Women in the NDA – A Step in the Right Direction?

Should women be allowed to join the National Defence Academy? Experts react!

Women in the NDA – A Step in the Right Direction?

The Supreme Court on Wednesday passed an interim order to allow women to join the National Defence Academy. This move by India’s apex court’s judgment concerning India’s premier tri-services officer training establishment has opened the floodgates of widespread controversy within both the serving and veteran fraternities.

Fauji networks have gone abuzz with a series of views and counter views on the court’s decision, an overwhelming number of which are against the move. An Opinion Editorial by Colonel Shivaji Ranjan Ghosh (Retd) headlined ‘There Are No Gender-Neutral Battlefields’, echoed prevailing sentiments from within the military fraternity.

Responses both for and against the SC judgment by eminent military minds have been reproduced below for the purposes of debate with the aim of  bringing out divergent views to the table and shed further light on the subject and its possible organisational merits or implications.

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Responses Against SC Order

Gp Capt. Anant Bewoor (Retd), Defence Columnist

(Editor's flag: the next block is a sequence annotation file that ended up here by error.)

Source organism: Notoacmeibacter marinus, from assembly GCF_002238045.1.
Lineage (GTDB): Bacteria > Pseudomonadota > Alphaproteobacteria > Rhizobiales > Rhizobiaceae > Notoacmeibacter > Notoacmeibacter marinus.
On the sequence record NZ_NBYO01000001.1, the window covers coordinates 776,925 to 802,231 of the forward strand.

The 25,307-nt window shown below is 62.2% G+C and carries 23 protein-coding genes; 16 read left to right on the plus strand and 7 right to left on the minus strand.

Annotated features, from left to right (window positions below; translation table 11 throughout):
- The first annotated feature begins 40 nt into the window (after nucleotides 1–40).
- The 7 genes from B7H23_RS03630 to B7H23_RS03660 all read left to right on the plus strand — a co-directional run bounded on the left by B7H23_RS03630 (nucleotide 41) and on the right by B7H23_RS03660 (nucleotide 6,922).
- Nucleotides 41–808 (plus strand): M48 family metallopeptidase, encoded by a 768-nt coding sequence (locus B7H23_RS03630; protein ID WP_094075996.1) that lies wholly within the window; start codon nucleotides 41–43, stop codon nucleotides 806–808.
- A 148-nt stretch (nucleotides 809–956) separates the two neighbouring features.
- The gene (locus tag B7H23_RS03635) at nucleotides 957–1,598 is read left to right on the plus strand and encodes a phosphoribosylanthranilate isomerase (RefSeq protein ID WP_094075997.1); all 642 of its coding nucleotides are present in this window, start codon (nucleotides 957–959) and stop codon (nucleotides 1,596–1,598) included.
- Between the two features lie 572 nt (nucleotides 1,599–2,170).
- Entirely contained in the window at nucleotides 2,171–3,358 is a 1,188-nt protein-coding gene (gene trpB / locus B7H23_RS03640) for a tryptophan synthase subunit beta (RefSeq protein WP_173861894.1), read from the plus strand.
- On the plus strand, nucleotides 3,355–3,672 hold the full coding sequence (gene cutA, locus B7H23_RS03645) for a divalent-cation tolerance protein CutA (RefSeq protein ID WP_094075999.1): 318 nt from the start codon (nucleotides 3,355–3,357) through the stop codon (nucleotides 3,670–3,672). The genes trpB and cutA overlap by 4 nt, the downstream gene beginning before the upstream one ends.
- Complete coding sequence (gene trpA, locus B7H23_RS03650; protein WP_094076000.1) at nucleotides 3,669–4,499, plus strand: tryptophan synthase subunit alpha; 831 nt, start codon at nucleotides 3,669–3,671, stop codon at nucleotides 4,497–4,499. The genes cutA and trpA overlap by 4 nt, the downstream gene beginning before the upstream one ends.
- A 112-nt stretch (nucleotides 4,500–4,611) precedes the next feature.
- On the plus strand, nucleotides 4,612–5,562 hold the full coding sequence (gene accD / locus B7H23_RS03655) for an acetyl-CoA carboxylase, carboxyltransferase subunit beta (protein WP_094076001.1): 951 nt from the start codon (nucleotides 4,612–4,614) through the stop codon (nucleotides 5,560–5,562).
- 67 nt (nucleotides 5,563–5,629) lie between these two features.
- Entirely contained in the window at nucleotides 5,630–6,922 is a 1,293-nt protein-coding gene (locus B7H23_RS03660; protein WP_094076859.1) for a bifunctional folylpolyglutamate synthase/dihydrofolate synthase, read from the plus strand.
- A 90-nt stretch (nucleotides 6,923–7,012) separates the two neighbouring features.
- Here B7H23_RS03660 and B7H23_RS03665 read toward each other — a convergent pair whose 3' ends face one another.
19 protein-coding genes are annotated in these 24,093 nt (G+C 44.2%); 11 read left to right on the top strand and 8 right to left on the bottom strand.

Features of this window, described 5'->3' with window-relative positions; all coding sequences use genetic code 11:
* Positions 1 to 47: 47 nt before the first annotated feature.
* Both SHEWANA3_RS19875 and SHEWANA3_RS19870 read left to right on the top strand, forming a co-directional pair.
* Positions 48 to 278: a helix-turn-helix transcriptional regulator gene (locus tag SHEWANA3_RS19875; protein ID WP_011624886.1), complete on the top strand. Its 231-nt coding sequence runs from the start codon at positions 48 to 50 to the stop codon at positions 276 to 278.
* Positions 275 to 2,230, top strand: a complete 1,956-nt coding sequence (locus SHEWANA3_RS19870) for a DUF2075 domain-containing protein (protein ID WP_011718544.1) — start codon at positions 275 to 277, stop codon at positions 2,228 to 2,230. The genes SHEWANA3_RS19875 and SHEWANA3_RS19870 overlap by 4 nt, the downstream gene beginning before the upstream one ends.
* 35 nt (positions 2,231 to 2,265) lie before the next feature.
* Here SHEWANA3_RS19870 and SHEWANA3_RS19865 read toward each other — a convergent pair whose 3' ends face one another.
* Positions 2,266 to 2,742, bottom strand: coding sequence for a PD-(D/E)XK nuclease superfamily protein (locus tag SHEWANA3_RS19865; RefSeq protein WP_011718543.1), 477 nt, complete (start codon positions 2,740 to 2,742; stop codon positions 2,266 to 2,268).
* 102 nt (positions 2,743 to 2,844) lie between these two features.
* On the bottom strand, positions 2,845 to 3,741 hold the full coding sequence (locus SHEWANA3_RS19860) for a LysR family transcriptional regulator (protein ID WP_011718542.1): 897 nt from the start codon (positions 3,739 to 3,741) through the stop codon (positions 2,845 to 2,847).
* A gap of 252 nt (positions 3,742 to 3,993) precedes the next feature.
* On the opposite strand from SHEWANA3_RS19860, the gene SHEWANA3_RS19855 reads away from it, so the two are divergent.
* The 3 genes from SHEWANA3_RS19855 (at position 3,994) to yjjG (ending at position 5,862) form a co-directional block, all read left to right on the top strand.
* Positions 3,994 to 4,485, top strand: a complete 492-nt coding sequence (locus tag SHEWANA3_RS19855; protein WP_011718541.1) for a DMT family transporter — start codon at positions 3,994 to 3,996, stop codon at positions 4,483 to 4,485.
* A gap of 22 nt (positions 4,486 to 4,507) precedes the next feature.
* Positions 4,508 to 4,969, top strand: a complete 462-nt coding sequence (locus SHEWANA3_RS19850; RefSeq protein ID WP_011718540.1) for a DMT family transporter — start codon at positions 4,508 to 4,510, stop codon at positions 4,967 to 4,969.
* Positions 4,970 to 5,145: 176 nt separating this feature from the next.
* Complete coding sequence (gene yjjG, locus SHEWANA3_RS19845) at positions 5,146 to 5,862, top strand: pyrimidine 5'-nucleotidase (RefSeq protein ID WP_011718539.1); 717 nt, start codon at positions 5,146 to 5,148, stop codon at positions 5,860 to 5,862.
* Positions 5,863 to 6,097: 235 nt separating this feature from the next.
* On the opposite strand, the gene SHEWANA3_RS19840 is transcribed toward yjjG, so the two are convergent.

The two judges are overwhelmed by this business of gender bias. It is a fashionable thing to do. I will not rule out family and peer pressure on these two and all other judges. It has nothing to do with wisdom. If the army does not do things voluntarily, why do they rush in whenever disaster strikes?

Does any SC judge ever go to a disaster site to see what has happened and what the armed forces are doing? Never, they remain in Delhi, pontificating. The air force and navy are not forthcoming, he has got it wrong, fed fake info by unreliable sources. The army knows what is good for us, not the same can be said of SC judges.

Someone tell the judges that the armed forces have been created for the safety and security of India, Indians and this includes the judges of SC. Any decision to modify or alter their system of recruitment, training, terms, and conditions of service must be done with the sole purpose of enhancing the safety and security of India, Indians including SC judges. By allowing girls to appear for the NDA exam is this going to happen? Do the judges know what they are asking the Union Public Service Commission to do?

Is NDA ready to receive girls? At the moment they are working at increasing the strength of boys. Does the judge know what it involves inserting girls into NDA? Just because the Officers Training Academies are doing it, must the NDA be made to do it? The SC appointed a Chief Justice of India for just 17 days in 1991, but the judges want the Central Bureau of Investigation director to have at least two years balance service. Kya baat hai ji? What I am saying is to tell the SC that it is in contempt of Indian Armed Forces.

We are not toys to be tossed around because gender equality is the flavour of the season, and SC judges do not wish to be left behind. By invoking gender bias as the bedrock of their judgement, they have screwed up on common sense.